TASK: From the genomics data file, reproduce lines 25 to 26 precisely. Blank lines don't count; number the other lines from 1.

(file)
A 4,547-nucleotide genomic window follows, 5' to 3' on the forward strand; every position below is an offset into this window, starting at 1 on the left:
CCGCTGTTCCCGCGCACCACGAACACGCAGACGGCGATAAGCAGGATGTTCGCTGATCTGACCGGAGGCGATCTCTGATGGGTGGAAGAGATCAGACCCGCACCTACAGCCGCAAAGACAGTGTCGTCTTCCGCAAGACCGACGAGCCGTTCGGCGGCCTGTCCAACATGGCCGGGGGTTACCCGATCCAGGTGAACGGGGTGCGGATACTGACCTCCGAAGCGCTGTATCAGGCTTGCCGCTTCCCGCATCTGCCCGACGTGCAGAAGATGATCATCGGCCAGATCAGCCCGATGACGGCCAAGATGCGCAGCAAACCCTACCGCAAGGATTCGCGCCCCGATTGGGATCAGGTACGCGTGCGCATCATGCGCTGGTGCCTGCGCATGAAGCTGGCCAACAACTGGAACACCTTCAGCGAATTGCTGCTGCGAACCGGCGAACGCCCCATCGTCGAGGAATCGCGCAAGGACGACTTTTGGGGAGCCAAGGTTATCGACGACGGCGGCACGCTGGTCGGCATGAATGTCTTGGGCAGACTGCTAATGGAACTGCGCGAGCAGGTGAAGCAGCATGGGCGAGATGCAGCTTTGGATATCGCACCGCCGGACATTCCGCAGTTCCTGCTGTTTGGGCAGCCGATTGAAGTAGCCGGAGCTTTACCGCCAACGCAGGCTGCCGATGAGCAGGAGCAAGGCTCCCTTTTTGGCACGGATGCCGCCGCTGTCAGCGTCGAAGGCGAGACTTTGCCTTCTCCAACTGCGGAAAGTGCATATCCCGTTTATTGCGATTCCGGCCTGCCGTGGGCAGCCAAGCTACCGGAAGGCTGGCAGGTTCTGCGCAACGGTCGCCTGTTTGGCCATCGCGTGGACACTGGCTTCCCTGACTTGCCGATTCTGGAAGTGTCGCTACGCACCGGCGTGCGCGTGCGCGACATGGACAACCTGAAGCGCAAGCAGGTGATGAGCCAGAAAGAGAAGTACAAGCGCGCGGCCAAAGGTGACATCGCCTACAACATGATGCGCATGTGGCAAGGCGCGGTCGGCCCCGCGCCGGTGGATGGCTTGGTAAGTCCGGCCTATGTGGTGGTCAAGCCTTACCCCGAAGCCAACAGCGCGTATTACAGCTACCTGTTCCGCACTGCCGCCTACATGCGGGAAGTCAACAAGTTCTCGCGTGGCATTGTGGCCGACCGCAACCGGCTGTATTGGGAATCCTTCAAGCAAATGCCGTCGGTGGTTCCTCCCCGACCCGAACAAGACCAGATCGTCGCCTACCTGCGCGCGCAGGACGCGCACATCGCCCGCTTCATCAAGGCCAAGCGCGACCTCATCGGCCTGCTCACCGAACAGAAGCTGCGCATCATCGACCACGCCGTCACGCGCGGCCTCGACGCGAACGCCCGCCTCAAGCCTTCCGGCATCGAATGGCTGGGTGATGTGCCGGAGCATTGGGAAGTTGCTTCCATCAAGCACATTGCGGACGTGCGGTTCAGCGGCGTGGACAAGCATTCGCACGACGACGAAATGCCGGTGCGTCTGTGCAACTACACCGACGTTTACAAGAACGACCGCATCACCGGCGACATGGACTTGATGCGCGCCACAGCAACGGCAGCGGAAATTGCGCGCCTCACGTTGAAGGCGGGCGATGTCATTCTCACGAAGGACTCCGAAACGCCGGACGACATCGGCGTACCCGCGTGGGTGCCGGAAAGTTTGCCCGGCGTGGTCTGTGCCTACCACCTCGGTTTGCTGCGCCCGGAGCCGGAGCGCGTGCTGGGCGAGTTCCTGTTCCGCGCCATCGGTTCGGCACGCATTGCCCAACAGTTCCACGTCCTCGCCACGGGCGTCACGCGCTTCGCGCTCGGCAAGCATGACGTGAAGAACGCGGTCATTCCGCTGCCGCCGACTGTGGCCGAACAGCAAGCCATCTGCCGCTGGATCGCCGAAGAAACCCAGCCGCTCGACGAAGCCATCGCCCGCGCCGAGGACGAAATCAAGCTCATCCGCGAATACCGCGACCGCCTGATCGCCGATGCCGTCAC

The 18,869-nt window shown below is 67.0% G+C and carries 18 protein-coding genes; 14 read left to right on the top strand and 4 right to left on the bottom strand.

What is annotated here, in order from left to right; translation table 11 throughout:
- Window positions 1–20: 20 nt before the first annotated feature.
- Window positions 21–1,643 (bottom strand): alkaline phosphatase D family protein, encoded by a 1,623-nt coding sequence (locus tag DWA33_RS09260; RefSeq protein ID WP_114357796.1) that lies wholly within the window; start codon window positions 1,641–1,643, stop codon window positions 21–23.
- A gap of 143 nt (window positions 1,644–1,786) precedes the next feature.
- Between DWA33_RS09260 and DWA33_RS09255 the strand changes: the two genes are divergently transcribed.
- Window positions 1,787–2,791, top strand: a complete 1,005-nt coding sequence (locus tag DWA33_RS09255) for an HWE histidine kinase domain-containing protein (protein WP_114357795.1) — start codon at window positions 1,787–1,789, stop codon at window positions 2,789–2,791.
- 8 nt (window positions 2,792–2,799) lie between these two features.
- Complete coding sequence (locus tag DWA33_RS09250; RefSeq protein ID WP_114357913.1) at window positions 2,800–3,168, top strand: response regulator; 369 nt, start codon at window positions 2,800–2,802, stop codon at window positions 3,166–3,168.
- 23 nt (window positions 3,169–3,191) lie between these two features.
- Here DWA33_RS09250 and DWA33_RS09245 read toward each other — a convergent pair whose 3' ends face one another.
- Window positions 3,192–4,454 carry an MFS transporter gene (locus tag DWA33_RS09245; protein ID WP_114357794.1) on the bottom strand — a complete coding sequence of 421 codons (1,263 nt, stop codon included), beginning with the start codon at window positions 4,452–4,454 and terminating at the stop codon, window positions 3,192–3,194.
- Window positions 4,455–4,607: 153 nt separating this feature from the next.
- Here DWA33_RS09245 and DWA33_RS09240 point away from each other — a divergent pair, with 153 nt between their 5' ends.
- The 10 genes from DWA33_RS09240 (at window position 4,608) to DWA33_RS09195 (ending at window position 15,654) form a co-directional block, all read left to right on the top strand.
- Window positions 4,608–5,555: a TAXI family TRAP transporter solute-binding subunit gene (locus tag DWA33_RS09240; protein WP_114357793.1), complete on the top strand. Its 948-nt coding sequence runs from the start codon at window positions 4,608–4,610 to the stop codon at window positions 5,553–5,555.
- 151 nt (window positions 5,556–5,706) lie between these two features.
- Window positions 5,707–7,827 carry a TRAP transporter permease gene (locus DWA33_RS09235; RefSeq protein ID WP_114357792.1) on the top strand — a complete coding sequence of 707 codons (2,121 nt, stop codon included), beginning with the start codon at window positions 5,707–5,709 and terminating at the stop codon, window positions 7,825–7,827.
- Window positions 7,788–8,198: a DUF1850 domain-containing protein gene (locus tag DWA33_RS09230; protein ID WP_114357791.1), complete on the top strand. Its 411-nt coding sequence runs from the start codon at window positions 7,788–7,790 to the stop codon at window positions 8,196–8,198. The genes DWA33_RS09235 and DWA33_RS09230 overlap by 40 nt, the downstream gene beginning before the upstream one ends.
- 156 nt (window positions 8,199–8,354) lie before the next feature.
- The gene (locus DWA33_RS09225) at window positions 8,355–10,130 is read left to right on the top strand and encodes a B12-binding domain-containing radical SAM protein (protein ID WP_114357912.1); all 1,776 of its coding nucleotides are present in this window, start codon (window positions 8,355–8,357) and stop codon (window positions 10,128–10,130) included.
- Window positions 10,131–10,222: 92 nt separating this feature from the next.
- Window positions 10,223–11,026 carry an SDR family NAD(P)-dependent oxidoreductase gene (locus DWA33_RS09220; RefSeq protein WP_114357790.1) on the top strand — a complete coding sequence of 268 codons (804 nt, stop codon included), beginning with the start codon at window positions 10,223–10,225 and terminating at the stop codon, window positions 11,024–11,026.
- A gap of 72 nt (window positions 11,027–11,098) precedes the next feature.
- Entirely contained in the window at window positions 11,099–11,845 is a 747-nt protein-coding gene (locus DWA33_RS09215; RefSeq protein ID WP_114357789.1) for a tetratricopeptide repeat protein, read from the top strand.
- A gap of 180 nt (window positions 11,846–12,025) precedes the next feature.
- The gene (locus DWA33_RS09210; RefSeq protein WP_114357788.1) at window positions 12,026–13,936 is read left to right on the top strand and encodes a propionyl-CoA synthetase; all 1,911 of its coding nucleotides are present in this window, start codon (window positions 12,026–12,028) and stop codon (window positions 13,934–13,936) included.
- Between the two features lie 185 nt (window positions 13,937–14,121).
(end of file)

- Window positions 10,223–11,026 carry an SDR family NAD(P)-dependent oxidoreductase gene (locus DWA33_RS09220; RefSeq protein WP_114357790.1) on the top strand — a complete coding sequence of 268 codons (804 nt, stop codon included), beginning with the start codon at window positions 10,223–10,225 and terminating at the stop codon, window positions 11,024–11,026.
- A gap of 72 nt (window positions 11,027–11,098) precedes the next feature.